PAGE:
On July 29, 1988, Allen sent the disciplinary notice to, among others, his supervisor and director of human resources, Donald Pettis, who assigned it to Edward Gale, a CHA labor relations representative. On August 8, 1988, Lasko filed another grievance with CHA challenging the notice. Gale investigated Allen's request to terminate Lasko and on September 7, 1988, recommended approval of the termination, finding that "Lasko's behavior can only be described as unprofessional, insubordinate, disruptive and unsatis-factory from a performance standpoint." Pettis agreed, and on September 14, 1988, CHA notified Lasko that he was being terminated for "his poor work performance, insubordination, disruptive behav-ior, use of racially offensive language and reviewing confidential mail without authorization." On September 19, 1988, Lasko filed his third charge against CHA, alleging dismissal in retaliation for having filed the prior charges with the EEOC and IDHR.

As the cause proceeded through discovery, CHA sought the production of Lasko's mental health records. In February 1991, the ALJ entered an order preventing CHA from obtaining these records because Lasko's mental health was not at issue. In April 1991, CHA again tried to obtain these records by subpoenaing them from Lasko's physician. Again, the ALJ held that CHA could not do this and granted Lasko's motion in limine to preclude the introduction and reference to any medical matters during the cause. However, at the public hearing on Lasko's charges in early 1997, CHA tried to cross-examine Lasko regarding mental stress. Upon Lasko's objec-tion, the ALJ declared that "this, if it is relevant, *** would be more appropriate in [CHA's] defense, *** not at this point in time."

At the conclusion of the hearing, the ALJ determined that the preponderance of the evidence supported one of Lasko's two retalia-tion charges, but not the other retaliation charge or the physical handicap discrimination charge.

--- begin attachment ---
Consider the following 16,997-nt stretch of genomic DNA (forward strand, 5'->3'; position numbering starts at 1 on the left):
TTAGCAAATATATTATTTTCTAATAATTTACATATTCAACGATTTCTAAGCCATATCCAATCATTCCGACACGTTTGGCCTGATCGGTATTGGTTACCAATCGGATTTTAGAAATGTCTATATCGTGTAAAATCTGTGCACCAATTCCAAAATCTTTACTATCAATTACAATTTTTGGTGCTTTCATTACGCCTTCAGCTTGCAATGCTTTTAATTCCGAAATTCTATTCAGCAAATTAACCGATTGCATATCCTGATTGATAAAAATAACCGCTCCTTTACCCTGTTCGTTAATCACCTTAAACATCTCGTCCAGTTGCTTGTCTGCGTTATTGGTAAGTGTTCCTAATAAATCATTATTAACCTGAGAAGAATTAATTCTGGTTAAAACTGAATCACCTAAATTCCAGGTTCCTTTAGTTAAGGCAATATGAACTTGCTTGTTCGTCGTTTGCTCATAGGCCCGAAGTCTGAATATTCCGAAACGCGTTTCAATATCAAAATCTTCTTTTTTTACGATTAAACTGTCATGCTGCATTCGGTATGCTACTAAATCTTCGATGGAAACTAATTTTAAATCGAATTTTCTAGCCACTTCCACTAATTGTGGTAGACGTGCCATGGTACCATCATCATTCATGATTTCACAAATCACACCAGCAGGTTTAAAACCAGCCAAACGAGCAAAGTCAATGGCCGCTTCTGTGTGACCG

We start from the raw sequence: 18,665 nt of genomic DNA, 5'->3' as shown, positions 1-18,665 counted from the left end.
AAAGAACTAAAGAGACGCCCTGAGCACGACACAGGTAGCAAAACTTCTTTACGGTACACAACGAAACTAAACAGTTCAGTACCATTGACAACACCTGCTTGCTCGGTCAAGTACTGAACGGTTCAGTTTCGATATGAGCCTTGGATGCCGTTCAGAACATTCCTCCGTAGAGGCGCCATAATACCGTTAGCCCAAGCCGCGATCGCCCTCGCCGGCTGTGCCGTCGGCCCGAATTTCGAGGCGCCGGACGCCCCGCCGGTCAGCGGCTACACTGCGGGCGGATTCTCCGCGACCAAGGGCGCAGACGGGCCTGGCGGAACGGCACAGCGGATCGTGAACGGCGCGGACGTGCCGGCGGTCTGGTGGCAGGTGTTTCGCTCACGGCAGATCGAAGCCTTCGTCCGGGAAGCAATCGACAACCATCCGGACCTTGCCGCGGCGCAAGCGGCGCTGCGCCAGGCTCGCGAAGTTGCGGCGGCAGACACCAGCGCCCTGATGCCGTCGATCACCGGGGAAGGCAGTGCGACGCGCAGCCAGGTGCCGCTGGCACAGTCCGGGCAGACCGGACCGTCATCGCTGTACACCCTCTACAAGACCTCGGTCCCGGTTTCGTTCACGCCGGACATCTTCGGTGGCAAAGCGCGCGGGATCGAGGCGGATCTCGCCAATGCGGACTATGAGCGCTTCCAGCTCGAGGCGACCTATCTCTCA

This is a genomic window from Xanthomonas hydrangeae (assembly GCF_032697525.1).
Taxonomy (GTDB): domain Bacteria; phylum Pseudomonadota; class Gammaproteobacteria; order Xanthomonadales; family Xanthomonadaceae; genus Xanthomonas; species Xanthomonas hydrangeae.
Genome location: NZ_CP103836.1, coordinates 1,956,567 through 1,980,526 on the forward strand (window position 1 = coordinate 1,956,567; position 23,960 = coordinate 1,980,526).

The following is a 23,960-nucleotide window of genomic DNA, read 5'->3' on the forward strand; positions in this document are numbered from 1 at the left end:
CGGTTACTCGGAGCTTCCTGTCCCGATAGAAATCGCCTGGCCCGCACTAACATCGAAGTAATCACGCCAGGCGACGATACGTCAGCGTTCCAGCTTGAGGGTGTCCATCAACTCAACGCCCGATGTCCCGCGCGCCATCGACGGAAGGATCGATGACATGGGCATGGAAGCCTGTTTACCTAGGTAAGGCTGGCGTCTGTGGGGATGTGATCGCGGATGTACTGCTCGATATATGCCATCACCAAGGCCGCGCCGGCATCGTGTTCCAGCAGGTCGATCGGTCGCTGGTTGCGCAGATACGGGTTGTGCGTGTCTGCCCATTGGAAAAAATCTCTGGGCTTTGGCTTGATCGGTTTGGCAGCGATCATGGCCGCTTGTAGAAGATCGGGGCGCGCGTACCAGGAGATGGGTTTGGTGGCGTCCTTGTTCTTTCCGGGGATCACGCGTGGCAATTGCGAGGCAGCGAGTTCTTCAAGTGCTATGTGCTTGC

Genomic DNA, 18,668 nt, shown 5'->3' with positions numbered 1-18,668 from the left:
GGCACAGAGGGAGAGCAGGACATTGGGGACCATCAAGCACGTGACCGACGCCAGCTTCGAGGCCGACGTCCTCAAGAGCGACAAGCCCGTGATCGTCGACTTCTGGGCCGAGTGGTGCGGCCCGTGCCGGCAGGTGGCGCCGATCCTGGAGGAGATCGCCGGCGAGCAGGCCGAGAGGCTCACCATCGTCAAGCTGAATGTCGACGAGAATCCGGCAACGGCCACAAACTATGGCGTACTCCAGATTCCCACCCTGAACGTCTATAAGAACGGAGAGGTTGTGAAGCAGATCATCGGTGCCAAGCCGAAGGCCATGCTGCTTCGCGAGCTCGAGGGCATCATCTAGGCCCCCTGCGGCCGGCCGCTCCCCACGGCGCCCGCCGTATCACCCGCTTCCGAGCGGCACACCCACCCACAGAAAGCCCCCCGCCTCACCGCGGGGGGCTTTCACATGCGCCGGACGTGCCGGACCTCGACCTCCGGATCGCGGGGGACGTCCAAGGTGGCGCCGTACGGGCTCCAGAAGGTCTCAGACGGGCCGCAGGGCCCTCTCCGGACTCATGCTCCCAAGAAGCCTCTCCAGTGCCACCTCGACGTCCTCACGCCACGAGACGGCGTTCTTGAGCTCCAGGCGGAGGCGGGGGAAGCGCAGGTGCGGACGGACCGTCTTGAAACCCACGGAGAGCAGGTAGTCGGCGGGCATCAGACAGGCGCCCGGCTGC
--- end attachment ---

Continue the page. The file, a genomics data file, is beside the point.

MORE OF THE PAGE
First, regarding Lasko's charge of discrimination based on his physical handicap (hearing loss), the ALJ found that Lasko "presen-ted a prima facie case of physical handicap discrimination," but that CHA "articulated a legitimate, non-discriminatory reason for its treatment of" Lasko regarding his claimed handicap, and that Lasko "failed to prove by a preponderance of the evidence" that CHA's "articulated reason *** was unworthy of credence." Therefore, the ALJ recommended that the Commission rule for CHA and against Lasko on the physical handicap discrimination claim.

Though not entirely clear from the record, it seems that the ALJ next found that Lasko, in a similar manner, failed to support his first allegation of retaliation, that is, that CHA was haras-sing him because he assisted the four discharged female attorneys in their sexual discrimination suit.

However, spending the majority of its time addressing Lasko's second allegation of retaliatory discharge (in response to his filing of prior charges with the EEOC and IDHR), the ALJ recom-memded that the Commission rule for Lasko and against CHA. The ALJ found that Lasko "presented direct evidence of unlawful discrimina-tion (retaliation)," because his "filing of charges with EEOC and [IDHR] was a significant factor in the decision to discharge him, thereby establishing 'unlawful discrimination.' " The ALJ further concluded that CHA had "failed to prove by a preponderance of the evidence" that Lasko "would have been discharged if the prohibited factor [Lasko's filing of charges] had not been considered."